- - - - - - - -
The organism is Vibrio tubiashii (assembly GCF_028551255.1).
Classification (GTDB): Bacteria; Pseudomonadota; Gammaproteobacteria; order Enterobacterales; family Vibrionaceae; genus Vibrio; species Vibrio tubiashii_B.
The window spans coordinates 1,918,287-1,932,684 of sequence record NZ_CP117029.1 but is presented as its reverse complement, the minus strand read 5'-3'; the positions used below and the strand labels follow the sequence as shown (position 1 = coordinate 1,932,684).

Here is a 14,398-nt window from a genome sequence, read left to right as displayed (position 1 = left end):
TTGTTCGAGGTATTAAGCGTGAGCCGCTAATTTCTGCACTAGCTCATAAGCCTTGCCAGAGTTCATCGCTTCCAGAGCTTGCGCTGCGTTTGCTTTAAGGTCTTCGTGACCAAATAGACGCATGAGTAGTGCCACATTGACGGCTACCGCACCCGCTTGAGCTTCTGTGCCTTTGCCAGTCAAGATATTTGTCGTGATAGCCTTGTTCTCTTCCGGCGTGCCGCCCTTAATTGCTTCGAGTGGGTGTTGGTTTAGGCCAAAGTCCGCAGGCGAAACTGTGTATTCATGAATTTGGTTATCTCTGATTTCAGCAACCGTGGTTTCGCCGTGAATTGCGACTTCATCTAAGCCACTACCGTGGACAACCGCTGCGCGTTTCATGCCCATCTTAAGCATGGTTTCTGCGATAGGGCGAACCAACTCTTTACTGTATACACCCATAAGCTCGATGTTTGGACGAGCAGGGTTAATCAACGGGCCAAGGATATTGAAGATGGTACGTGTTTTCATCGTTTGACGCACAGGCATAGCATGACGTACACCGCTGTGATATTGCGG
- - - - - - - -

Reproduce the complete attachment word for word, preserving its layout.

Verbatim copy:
The organism is Vibrio tubiashii (assembly GCF_028551255.1).
Classification (GTDB): Bacteria; Pseudomonadota; Gammaproteobacteria; order Enterobacterales; family Vibrionaceae; genus Vibrio; species Vibrio tubiashii_B.
The window spans coordinates 1,918,287-1,932,684 of sequence record NZ_CP117029.1 but is presented as its reverse complement, the minus strand read 5'-3'; the positions used below and the strand labels follow the sequence as shown (position 1 = coordinate 1,932,684).

Here is a 14,398-nt window from a genome sequence, read left to right as displayed (position 1 = left end):
TTGTTCGAGGTATTAAGCGTGAGCCGCTAATTTCTGCACTAGCTCATAAGCCTTGCCAGAGTTCATCGCTTCCAGAGCTTGCGCTGCGTTTGCTTTAAGGTCTTCGTGACCAAATAGACGCATGAGTAGTGCCACATTGACGGCTACCGCACCCGCTTGAGCTTCTGTGCCTTTGCCAGTCAAGATATTTGTCGTGATAGCCTTGTTCTCTTCCGGCGTGCCGCCCTTAATTGCTTCGAGTGGGTGTTGGTTTAGGCCAAAGTCCGCAGGCGAAACTGTGTATTCATGAATTTGGTTATCTCTGATTTCAGCAACCGTGGTTTCGCCGTGAATTGCGACTTCATCTAAGCCACTACCGTGGACAACCGCTGCGCGTTTCATGCCCATCTTAAGCATGGTTTCTGCGATAGGGCGAACCAACTCTTTACTGTATACACCCATAAGCTCGATGTTTGGACGAGCAGGGTTAATCAACGGGCCAAGGATATTGAAGATGGTACGTGTTTTCATCGTTTGACGCACAGGCATAGCATGACGTACACCGCTGTGATATTGCGG